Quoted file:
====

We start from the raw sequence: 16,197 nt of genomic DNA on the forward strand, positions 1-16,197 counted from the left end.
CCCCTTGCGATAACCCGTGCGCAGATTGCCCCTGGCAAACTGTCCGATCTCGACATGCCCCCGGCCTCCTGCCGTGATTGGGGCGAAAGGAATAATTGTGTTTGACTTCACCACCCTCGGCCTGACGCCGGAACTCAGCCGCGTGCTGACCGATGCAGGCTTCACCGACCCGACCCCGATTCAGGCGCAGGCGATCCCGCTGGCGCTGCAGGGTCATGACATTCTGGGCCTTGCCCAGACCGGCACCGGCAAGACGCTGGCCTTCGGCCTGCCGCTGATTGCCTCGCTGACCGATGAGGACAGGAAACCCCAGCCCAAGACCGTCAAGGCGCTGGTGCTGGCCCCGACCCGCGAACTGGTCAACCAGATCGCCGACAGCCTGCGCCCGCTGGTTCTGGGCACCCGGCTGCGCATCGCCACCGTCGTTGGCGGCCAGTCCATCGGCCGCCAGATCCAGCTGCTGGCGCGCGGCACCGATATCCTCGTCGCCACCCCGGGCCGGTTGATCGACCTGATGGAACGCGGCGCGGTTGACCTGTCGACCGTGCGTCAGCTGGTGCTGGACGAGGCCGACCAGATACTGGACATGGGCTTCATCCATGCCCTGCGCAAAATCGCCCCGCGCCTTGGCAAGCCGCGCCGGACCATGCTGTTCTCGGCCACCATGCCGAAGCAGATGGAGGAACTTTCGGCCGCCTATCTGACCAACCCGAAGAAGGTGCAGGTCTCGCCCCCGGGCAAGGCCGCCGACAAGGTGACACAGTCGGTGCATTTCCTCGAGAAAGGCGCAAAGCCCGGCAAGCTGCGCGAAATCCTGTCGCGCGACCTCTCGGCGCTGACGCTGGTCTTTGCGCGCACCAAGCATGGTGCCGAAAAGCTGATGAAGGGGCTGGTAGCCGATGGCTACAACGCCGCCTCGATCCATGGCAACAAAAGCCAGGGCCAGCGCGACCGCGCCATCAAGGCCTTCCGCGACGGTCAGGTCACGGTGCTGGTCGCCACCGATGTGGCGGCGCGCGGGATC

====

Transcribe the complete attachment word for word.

We start from the raw sequence: 16,197 nt of genomic DNA on the forward strand, positions 1-16,197 counted from the left end.
CCCCTTGCGATAACCCGTGCGCAGATTGCCCCTGGCAAACTGTCCGATCTCGACATGCCCCCGGCCTCCTGCCGTGATTGGGGCGAAAGGAATAATTGTGTTTGACTTCACCACCCTCGGCCTGACGCCGGAACTCAGCCGCGTGCTGACCGATGCAGGCTTCACCGACCCGACCCCGATTCAGGCGCAGGCGATCCCGCTGGCGCTGCAGGGTCATGACATTCTGGGCCTTGCCCAGACCGGCACCGGCAAGACGCTGGCCTTCGGCCTGCCGCTGATTGCCTCGCTGACCGATGAGGACAGGAAACCCCAGCCCAAGACCGTCAAGGCGCTGGTGCTGGCCCCGACCCGCGAACTGGTCAACCAGATCGCCGACAGCCTGCGCCCGCTGGTTCTGGGCACCCGGCTGCGCATCGCCACCGTCGTTGGCGGCCAGTCCATCGGCCGCCAGATCCAGCTGCTGGCGCGCGGCACCGATATCCTCGTCGCCACCCCGGGCCGGTTGATCGACCTGATGGAACGCGGCGCGGTTGACCTGTCGACCGTGCGTCAGCTGGTGCTGGACGAGGCCGACCAGATACTGGACATGGGCTTCATCCATGCCCTGCGCAAAATCGCCCCGCGCCTTGGCAAGCCGCGCCGGACCATGCTGTTCTCGGCCACCATGCCGAAGCAGATGGAGGAACTTTCGGCCGCCTATCTGACCAACCCGAAGAAGGTGCAGGTCTCGCCCCCGGGCAAGGCCGCCGACAAGGTGACACAGTCGGTGCATTTCCTCGAGAAAGGCGCAAAGCCCGGCAAGCTGCGCGAAATCCTGTCGCGCGACCTCTCGGCGCTGACGCTGGTCTTTGCGCGCACCAAGCATGGTGCCGAAAAGCTGATGAAGGGGCTGGTAGCCGATGGCTACAACGCCGCCTCGATCCATGGCAACAAAAGCCAGGGCCAGCGCGACCGCGCCATCAAGGCCTTCCGCGACGGTCAGGTCACGGTGCTGGTCGCCACCGATGTGGCGGCGCGCGGGATC